SC: When I wrote my letter to the school board, I wanted to reach out to the parents who challenged the book. I don’t want to disrespect those folks. That’s not the point, because I wanted to create a dialogue. I would find the thing a lot less upsetting if I understood where the parents were coming from, but when they present their case, they take certain things out of context and put them in the worst possible light. There’s a part of the book, where Charlie—when he’s 12 years old—witnesses a date rape. If you take part of that section out of context, it seems like a very graphic account. Every time it’s taken in front of a school board, they always cut a section where Charlie says he’s going to be sick and hides his head in the pillow. It’s not supposed to be titillating at all, but these parents take it out of context to make their case better. Or maybe they just don’t get the context, I don’t know.
MB: Your book really affects kids positively though; it’s even saved lives.
SC: That’s happened twice. A 14-year-old girl and a 17-year-boy wrote me and said they didn’t commit suicide because they read the book. ... It’s very overwhelming. It’s beautiful on one hand, because you’re just grateful that you’re able to impact somebody that positively. It’s almost beyond words, but at the same time it’s very sad, because you realize that a book did this, as opposed to a friend, a parent, a priest or someone in the young person’s life. It’s bizarre that a book would be that final barrier between life and death. I’m happy that nobody died, of course, but I’m just sad that those young people reached such points in their lives that that’s all that was left.
MB: Part of the reason why Perks connects with so many kids is because the situations described in the book are so universal, but it seems like the people who challenge the book don’t want to admit these things happen. If these moralists sanitized everything—took all the reality out of books—would fiction have any impact on kids at all?
SC: Of course it would. If it stopped at morality... well, it wouldn’t, because if they got that far they’d just keep going. But let’s say it just stopped at morality. Animal Farm has no sex and no drugs, but it’s so brilliantly written, and it’s about so many universal themes, it has a huge impact. If we didn’t talk about sex and we didn’t talk about drugs, and all these other things that impact teenagers’ lives, literature would still reach teenagers. But the ones having problems in these areas would be totally left in the dark, and would unfortunately be more ignorant. I would think for parents, with the way that society is now, that they would prefer some of these issues to be discussed in a much more structured setting, as opposed to keeping them in the dark. The more you talk about it, the more you take away its power and its mystery, and people can make much more informed and mature decisions about these things. But most parents don’t want to admit these things exist, and they want to deny that these things exist, so they will blame the book or the TV show or the movie. And for that, I’m very sad. Artists should know the impact they can have, but at the same time, it’s sad to think that a lot of people are running around who believe that artists create these problems.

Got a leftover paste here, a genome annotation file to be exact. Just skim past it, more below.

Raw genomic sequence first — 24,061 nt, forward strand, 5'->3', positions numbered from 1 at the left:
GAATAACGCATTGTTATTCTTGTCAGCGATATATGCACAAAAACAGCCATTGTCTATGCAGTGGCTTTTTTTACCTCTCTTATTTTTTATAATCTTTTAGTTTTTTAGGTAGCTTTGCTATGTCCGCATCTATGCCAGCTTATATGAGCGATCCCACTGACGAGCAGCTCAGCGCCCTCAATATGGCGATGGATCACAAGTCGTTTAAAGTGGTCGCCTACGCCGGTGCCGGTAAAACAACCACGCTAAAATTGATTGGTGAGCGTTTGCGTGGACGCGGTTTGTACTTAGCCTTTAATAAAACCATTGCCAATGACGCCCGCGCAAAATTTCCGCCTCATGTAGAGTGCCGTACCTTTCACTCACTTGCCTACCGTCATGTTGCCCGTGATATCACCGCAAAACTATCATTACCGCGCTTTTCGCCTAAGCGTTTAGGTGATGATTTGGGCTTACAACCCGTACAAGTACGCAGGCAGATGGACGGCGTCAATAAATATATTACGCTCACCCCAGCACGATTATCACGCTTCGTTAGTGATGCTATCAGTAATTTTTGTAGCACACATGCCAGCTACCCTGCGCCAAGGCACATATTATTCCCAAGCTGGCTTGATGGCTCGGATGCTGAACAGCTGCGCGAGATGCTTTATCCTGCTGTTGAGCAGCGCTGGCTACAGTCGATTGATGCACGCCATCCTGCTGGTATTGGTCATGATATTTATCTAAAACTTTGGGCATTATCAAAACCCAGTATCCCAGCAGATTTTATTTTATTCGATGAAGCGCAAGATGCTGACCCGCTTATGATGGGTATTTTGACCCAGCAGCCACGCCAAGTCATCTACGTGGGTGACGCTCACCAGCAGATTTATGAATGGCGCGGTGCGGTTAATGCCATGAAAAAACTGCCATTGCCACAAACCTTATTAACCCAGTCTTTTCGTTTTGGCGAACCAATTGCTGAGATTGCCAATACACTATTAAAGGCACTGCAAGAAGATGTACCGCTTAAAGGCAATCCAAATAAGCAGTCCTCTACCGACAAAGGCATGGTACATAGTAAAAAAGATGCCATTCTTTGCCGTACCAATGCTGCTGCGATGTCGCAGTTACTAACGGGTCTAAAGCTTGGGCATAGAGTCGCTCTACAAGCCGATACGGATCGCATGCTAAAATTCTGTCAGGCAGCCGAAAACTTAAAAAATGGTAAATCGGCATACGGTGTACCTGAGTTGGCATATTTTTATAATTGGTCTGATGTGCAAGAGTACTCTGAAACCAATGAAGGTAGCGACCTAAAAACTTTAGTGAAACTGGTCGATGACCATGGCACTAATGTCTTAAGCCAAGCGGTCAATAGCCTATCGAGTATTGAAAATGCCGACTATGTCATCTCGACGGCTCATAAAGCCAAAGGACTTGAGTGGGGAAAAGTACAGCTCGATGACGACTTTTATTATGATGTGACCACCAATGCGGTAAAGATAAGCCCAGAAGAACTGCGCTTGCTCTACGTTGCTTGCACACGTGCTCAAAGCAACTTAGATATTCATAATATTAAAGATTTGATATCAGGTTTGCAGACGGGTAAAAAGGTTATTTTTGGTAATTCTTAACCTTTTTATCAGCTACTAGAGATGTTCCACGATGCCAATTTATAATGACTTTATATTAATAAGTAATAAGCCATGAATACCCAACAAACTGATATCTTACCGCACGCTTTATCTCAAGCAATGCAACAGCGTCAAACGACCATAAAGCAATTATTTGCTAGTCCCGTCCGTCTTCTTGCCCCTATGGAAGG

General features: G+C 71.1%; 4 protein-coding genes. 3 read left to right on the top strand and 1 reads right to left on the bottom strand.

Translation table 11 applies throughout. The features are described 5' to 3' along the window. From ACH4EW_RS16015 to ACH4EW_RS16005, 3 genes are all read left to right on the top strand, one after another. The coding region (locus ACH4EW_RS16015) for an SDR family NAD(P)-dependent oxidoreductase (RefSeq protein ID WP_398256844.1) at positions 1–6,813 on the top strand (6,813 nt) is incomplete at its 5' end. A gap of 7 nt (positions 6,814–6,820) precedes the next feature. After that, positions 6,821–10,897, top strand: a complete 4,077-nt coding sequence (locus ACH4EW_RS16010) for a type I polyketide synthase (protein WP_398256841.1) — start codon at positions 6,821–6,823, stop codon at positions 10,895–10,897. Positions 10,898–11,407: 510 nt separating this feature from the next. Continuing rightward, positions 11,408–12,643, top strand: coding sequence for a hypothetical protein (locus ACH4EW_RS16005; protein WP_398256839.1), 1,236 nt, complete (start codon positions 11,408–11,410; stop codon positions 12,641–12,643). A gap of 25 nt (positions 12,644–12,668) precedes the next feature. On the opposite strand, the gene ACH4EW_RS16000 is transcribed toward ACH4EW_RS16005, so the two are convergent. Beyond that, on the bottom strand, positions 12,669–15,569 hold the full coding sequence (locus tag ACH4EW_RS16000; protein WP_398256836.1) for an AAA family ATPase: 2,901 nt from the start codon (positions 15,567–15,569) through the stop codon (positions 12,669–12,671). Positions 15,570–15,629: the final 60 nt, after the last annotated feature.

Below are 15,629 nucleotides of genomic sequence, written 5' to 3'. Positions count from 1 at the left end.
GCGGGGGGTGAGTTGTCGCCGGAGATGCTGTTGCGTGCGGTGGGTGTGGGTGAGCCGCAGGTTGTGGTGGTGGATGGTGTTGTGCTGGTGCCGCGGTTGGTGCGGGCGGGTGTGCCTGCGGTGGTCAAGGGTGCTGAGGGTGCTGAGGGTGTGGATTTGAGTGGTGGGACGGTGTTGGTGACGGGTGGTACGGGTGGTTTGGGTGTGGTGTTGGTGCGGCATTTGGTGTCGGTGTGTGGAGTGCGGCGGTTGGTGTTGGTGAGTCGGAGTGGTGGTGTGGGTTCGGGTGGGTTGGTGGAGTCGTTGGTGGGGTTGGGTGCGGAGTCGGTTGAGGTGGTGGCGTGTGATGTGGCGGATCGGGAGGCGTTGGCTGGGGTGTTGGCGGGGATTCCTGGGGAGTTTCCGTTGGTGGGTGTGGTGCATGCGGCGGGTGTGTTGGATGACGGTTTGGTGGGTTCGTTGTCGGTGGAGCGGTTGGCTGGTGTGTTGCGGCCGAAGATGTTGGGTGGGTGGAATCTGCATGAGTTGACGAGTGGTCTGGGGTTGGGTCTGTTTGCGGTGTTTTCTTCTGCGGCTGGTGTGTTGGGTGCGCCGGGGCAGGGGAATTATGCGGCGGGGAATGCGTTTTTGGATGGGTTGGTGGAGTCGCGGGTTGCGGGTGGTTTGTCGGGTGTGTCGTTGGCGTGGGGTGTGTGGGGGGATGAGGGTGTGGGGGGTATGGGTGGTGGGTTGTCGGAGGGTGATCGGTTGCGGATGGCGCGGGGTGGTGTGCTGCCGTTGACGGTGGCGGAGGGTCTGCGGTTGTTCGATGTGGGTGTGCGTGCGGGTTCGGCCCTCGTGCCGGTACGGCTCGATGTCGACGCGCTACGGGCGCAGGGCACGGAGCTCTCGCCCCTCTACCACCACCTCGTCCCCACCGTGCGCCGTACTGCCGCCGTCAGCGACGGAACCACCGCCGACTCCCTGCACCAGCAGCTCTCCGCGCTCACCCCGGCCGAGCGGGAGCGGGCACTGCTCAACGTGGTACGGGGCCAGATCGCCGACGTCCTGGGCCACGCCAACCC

MB: Is it flattering to have your book challenged, or does it hurt your pride? Or do you brush it off?
SC: It’s hard, because I didn’t write it to be challenged. I didn’t write it to be a controversial book. I can’t really take it as a point of pride because it was banned someplace. The first time it happened, it was... well, exciting isn’t the right word, but I thought, 'Wow, it’s getting all this attention.' And I did think it was kind of exciting, that it was being talked about that way. But after a time, you start to realize that the argument is always the same. I no longer find the argument exciting, and it’s certainly not a matter of pride. It’s more of mourning the fact that people can’t agree to disagree, and people can’t find common ground. The people who object for moral reasons cannot see the value of the book, and the people who see the value of the book don’t realize why it’s upsetting to more religious people.
MB: Is there any irony that when Fox News started talking about your book, it sold a lot of copies? When these people try to suppress something, it winds up being read by more people...